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Thermodynamics of Home Energy Efficiency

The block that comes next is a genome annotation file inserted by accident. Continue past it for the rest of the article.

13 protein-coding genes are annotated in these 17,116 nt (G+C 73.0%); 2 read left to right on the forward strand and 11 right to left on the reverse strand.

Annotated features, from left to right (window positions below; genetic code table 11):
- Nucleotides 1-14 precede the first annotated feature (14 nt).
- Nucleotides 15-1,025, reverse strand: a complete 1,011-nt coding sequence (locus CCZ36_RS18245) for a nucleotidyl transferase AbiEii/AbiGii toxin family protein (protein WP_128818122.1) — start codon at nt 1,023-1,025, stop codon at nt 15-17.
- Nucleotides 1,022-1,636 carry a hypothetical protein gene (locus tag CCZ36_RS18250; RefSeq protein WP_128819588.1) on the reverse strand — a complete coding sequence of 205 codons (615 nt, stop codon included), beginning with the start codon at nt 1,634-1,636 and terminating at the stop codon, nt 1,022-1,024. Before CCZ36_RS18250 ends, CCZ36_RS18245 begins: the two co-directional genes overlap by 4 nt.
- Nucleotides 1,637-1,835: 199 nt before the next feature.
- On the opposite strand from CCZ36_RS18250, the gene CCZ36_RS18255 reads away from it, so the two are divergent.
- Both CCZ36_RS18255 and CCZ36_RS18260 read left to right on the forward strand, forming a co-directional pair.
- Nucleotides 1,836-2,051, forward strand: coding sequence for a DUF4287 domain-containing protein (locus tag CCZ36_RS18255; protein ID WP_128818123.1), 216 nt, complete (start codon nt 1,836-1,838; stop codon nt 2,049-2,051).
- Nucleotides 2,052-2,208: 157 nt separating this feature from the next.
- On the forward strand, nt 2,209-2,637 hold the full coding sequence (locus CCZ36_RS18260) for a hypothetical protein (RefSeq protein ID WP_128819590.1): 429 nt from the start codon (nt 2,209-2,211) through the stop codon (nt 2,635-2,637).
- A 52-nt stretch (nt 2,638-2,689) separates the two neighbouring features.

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 Plummeting temperatures and the appearance of snow are common signs that winter is approaching. For many homeowners, this means cranking up the thermostat and preparing for the impending cold weather. The change in outside temperatures greatly influences the comfort of our homes because energy is used to maintain desirable temperatures. In order for occupants of residential buildings to stay comfortable, they must maintain a certain level of thermal control. The idea of the remote control goes far beyond a thermostat that maintains a consistent temperature inside a home. Thermal control means containing thermal energy and reducing the amount of energy that is lost. By containing the heat that we produce, we can minimize the fluctuation of indoor temperatures and maximize energy efficiency. Thermodynamics can explain why changes in outdoor temperatures affect residential structures. Radiation, convection, and conduction are solely responsible for energy transfer, but in this aspect, we are examining these processes in relation to the transfer of thermal energy. The three processes of energy transfer are the main reasons why certain materials are more productive at limiting thermal energy transfer than others. An important aspect of thermal control that will be further discussed is insulation. Generally, insulation is used to limit the amount of heat that is being transferred between two objects or areas. The following paragraphs will illustrate the ways that energy and heat are transferred and will also discuss strategies on how to maximize energy efficiency for outdated homes.